Property owners weigh business options after site plan denied by Missouri City

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Missouri City business owners are looking for a new place to open their child care center after Missouri City City Council voted in December not to rezone their land for commercial use from residential.

This puts Cally Ross Serrano, his mother, Josefina Serrano, and Ivy Kenneth Joy Miraflor in an odd position: They own land they cannot build on.

Their 5-acre tract of land at Vicksburg Boulevard and Truesdale Drive is zoned by the city for single-family residential use but is labeled by the Fort Bend Central Appraisal District as commercial property, according to its records. In order to build the child care center, the city needed to approve a change to a Planned Development District.

“Right now, we are talking with lawyers to see what we can do about the decision,” Cally Ross Serrano said.

The Fort Bend Central Appraisal District valued the land in 2018 at $258,970, however, Josefina Serrano and Ivy Kenneth Joy Miraflor purchased the land for $500,000 in April as a way to expand their child care business, Children’s Talent Academy, as well as provide a tutoring center and a multipurpose room and cafe for the surrounding communities, Serrano said.

However, nearby neighbors in the Vicksburg—Village of Cumberland, Sedona Creek and Olympia Estates subdivisions opposed the proposed plans, with dozens of residents submitting protest letters to City Council voicing concerns, among them not wanting commercial development in a residential area.

When property owners and neighbors could not agree on land use, District B Council Member Jeffrey L. Boney, whose district the land is in, and other city officials led a three-hour land-use workshop Dec. 10 in an effort to bring everyone together. Ultimately, it did not work, Boney said.

“From my vantage, there are no winners here,” Boney said just before City Council voted Dec. 17. “… I am choosing to vote with the residents … however, something is going to be put there. I believe the owner deserves the right to do something with that property.”

John Davis, vice president of Olympia Estates Community Association Inc., attended the workshop and said he thought each group agreed the cafe and multipurpose room would be removed from the plans because the neighbors felt they were not needed and would attract loiterers. He said he was disappointed to see those concepts still on the plans City Council was going to vote on at the Dec. 17 meeting.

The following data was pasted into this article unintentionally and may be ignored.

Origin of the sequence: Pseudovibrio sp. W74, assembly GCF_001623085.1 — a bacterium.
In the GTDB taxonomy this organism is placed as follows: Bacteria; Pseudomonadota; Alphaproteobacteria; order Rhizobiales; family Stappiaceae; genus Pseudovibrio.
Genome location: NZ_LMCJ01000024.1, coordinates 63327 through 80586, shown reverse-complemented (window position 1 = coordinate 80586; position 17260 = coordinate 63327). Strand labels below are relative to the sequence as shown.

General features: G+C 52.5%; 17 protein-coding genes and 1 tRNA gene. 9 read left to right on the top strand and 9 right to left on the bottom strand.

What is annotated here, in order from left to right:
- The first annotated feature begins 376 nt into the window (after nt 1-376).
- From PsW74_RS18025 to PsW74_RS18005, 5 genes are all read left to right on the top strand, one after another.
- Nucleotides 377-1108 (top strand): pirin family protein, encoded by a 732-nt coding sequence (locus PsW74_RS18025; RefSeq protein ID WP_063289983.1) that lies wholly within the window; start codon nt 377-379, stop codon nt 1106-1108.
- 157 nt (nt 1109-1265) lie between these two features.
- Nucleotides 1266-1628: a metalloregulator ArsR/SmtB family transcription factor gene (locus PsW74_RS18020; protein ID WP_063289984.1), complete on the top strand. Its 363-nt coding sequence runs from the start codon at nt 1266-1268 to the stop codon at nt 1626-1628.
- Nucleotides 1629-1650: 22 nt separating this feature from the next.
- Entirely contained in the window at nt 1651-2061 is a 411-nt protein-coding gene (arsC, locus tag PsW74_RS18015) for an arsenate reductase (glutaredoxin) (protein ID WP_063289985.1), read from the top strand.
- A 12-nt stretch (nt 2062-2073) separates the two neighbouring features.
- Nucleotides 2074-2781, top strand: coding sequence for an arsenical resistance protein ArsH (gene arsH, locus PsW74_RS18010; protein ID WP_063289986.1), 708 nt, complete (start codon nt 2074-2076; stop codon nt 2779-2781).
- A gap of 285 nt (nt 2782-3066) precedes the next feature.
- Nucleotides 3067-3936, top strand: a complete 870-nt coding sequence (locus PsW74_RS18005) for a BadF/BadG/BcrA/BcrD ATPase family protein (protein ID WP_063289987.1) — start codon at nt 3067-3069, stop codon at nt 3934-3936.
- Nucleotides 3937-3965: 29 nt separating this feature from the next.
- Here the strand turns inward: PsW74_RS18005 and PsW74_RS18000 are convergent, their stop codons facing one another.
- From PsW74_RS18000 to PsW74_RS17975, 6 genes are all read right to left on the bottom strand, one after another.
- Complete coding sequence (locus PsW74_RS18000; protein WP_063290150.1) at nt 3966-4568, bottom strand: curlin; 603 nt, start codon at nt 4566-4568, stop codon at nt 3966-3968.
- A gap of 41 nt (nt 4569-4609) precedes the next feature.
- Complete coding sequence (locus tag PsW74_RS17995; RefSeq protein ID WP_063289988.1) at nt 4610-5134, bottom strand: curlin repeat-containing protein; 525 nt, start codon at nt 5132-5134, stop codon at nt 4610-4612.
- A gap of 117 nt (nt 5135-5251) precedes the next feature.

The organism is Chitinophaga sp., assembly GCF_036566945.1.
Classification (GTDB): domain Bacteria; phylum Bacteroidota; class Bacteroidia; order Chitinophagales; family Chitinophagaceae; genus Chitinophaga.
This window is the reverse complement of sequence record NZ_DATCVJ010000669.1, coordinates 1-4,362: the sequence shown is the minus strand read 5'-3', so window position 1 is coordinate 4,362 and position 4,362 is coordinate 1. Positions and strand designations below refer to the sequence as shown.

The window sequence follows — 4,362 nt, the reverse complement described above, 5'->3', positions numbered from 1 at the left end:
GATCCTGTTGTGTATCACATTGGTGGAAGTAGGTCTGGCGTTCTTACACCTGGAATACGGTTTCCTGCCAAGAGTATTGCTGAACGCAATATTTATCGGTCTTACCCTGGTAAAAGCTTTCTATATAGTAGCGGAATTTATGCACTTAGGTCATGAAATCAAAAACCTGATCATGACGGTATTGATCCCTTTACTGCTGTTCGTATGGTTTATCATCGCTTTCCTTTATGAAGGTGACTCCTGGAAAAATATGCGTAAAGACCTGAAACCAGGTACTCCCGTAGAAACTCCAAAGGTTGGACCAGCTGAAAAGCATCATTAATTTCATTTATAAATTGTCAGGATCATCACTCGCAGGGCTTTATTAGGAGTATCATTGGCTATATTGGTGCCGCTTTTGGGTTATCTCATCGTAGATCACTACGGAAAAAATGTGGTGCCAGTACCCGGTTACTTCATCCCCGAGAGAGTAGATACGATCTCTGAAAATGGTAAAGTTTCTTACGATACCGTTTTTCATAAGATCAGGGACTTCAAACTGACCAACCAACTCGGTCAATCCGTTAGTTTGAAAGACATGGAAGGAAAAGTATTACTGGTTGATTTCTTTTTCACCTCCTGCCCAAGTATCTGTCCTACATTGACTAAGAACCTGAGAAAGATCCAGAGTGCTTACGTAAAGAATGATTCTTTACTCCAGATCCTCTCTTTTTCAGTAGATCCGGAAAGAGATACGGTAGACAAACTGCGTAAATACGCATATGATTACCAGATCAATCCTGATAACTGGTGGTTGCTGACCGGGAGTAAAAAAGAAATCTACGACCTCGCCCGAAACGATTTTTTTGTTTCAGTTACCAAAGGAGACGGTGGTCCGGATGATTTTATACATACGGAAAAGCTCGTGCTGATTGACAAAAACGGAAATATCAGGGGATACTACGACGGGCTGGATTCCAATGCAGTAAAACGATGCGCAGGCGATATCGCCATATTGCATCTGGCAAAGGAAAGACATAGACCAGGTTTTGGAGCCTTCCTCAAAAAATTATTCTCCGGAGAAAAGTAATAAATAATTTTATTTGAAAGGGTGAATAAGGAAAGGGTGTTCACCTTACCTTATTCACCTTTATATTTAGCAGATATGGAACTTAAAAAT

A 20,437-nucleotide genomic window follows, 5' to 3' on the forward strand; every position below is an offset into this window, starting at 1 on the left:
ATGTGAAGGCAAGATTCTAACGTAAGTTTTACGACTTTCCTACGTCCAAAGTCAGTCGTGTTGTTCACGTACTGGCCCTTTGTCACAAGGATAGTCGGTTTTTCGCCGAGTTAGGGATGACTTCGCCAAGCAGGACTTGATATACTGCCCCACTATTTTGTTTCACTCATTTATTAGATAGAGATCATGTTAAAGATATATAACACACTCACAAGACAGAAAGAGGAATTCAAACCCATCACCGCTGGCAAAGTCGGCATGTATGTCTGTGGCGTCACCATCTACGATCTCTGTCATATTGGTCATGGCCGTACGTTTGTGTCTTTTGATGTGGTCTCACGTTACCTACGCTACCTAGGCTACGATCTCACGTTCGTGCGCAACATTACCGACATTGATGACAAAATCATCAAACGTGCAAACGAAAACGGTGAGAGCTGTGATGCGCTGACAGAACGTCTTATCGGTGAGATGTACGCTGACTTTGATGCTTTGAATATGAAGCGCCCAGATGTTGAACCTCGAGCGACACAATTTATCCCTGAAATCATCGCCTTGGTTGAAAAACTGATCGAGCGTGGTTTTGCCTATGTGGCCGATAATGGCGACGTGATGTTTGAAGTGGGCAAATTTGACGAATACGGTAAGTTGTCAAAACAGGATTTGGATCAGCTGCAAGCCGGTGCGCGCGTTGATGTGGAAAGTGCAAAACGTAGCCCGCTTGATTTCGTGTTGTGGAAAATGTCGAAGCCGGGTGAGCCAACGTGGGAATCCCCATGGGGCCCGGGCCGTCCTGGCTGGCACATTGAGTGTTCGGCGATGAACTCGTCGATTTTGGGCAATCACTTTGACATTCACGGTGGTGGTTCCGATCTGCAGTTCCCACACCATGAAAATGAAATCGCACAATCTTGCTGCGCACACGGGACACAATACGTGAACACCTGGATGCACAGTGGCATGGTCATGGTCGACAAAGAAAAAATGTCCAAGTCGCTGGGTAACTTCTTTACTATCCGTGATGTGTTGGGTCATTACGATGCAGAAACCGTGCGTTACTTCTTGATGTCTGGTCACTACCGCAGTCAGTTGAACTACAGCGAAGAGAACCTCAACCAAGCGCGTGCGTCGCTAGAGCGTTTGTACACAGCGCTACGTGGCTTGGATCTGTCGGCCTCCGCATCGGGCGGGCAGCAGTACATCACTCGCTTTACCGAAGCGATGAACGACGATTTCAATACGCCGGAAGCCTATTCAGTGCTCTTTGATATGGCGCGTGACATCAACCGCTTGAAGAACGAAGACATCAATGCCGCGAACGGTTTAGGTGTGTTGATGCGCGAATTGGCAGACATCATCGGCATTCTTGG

Davis lives across the street from the vacant lot and can see it from his backyard. He said he wished Boney’s workshop had taken place earlier in the process and was surprised when City Council voted it down.

He said the Olympia Estates and Vicksburg homeowners associations felt they were not kept in the loop, and therefore were unable to answer residents’ questions, Davis said.

“It felt like the property owners were saying, ‘This is what we are doing, and you have to live with it,’” he said. “Had that meeting come before they took their plans to the planning and zoning commission, the outcome might have been totally different. We are not opposed to something being done there, but we need to make sure it is the best use for the land and acceptable to folks that live around it.”

Meanwhile, Josefina Serrano and Miraflor paid $10,000 in commercial property taxes for 2018, Cally Ross Serrano said.

He said he continues to maintain the property, but that is becoming difficult as people are dumping trash on it. He said he recently found a 5-gallon jug of used oil, beer bottles, trash and tree limbs. As a result of breaking lawnmower blades while hitting unseen trash, he said he paid about $2,500 to fix the lawnmower at least three times.

It is frustrating, Serrano said, because the neighbors do not want to purchase the property, yet they are dictating what his family can build on it and continue to complain if it is not mowed.

Stuck with land they cannot build on, the Serranos and Miraflor are looking for alternatives. In consultation with their builder, they were told a developer would not likely purchase the land because it is expensive however, they could try to make a profit by building townhomes on that land since it is still zoned single-family.

However, Davis said if the Serranos and Miraflor wanted to try again, the homeowners associations would sit down with them if they could manage resident communications, he said.

“If they wanted to resurrect the project and engage with the neighborhood, there are some folks willing to listen,” Davis said. “We just want to be part of the process.”

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Christine Hall
Christine Hall joined Community Impact Newspaper in October 2018, and covers Missouri City and Fort Bend ISD. She previously reported on health care innovation for the Texas Medical Center, was a freelancer, and held various news roles at the Houston Business Journal.
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